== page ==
Jesus begins his parable with a question, “What do you think?” He isn’t just asking the leaders—he’s asking everyone listening to decide for themselves whose authority they will follow, and what kind of “obedience” they will exhibit.

There’s the first son, the one who looked and sounded disobedient, but eventually proves himself righteous by his repentance. And then there is the second son, who sounds obedient—giving lip service to the father but proves himself otherwise. It’s a reference to people hearing the call to repentance by John the Baptist. The tax collectors and prostitutes Jesus mentions in today’s lesson, they lived in open disobedience to God’s will until John’s message changed their minds and they repented. What we’re left with is an open-ended question from our Savior, and it is filled with Good News. Jesus is asking everyone listening, including the Pharisees as well as ourselves, to decide whose authority they will follow (God’s, or their own), and what kind of obedience they will exhibit. What’s more, Jesus is leaving the door open for us all to make a change of heart.

Look at it this way, this is a parable not only about authority, but also about the possibility of change. The theologian Paul Tillich wrote a sermon with this phrase: “the eternal now.” What he meant was that each moment is pregnant with the possibility of receiving God’s grace, repenting of things we’ve done or were done to us, returning to a right relationship with God and those around us, and receiving the future as open rather than determined. IOf you think about it, there is something both cautionary as well as hopeful about a person’s initial reaction not necessarily being their final answer.

What good and gracious words these are! And what an antidote to a society which—more and more—finds itself entrenched in various camps ranging from political to religious to cultural and moral. If, as Christians, we believe our authority comes from God and Christ—how might this play out in our daily lives?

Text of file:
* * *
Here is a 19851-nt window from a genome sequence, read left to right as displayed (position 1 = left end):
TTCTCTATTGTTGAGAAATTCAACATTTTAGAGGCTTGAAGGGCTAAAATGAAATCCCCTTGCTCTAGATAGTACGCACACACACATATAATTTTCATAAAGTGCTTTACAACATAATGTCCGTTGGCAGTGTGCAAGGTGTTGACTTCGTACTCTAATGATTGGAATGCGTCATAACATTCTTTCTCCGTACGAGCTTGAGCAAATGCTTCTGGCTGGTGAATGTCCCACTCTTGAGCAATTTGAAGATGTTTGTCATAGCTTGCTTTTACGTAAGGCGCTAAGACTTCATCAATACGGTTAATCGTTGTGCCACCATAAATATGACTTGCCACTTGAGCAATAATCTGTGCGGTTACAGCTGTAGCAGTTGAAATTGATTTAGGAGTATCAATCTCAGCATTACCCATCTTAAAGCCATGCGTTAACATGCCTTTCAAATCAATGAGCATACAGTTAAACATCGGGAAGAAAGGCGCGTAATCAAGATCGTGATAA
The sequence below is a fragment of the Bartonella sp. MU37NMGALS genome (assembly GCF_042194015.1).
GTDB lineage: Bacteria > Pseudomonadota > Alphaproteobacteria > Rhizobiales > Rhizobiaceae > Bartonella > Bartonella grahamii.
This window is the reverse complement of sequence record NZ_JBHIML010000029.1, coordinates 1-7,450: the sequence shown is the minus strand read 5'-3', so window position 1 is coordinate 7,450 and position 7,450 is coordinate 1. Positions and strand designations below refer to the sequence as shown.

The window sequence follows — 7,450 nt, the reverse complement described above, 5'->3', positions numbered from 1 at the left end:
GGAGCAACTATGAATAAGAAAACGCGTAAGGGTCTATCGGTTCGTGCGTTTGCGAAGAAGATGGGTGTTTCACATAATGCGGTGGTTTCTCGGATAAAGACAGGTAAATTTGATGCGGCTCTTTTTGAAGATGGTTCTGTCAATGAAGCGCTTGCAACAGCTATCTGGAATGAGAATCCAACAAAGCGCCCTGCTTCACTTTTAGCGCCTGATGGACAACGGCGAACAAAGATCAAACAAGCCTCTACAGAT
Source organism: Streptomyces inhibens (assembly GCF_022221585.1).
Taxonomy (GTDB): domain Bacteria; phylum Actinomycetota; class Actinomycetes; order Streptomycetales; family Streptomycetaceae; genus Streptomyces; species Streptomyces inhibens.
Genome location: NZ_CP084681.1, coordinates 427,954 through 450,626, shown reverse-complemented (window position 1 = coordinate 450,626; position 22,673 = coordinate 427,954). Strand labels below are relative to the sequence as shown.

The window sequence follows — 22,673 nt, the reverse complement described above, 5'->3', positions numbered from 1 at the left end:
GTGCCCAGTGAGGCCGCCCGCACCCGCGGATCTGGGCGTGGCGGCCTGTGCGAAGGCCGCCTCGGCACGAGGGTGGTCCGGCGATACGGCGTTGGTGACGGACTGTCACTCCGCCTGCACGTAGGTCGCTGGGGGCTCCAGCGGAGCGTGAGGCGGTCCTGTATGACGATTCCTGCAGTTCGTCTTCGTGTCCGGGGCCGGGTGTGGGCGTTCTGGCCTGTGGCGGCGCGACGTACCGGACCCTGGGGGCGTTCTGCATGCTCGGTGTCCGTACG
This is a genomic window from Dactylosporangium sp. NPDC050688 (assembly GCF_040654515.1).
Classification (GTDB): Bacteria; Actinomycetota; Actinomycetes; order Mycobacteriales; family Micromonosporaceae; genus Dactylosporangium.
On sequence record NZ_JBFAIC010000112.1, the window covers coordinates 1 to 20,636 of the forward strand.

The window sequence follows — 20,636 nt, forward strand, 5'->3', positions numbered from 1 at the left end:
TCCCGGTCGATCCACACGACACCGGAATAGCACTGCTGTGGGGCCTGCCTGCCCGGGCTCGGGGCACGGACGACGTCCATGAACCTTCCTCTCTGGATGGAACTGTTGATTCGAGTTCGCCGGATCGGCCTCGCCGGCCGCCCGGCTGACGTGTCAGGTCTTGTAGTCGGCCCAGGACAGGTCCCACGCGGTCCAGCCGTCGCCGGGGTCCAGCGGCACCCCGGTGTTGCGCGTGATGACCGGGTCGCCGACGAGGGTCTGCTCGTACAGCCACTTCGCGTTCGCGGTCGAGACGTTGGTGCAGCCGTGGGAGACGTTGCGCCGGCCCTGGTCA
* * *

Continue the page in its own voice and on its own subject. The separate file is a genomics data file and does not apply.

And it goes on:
If Christ is my reigning authority, how am I being called by my Lord to respond to the will of God? How, for example, do I resist evil? How do I proclaim, both by word and example the Good News of God in Christ? How do I seek and serve Christ in all persons, loving my neighbor as myself? What inroads have I made in striving for justice and peace among all people, and respecting the dignity of every human being? How have I worked to cherish, protect and restore the beauty and integrity of all creation? To put it simply, how is your daily life—your mornings, afternoons and evenings, reflective of doing the will of God? How do the groups to which we belong and the people with whom we interact reflect our priorities? How is your life a light to others rather than a dim reflection of a pervading darkness? Ask yourself, what might I need to change in order to be a more constant reflection of God’s love in this broken and hurting world?

In other words, your response to the question “By whose authority” do you do these things” is answered by your life. As we learn from today’s parable, The truest answer is not in the words, but in the living, a daily expression of doing the will of God. Live well, then—fulfilling the commands of your Lord. In Jesus’ name. Amen.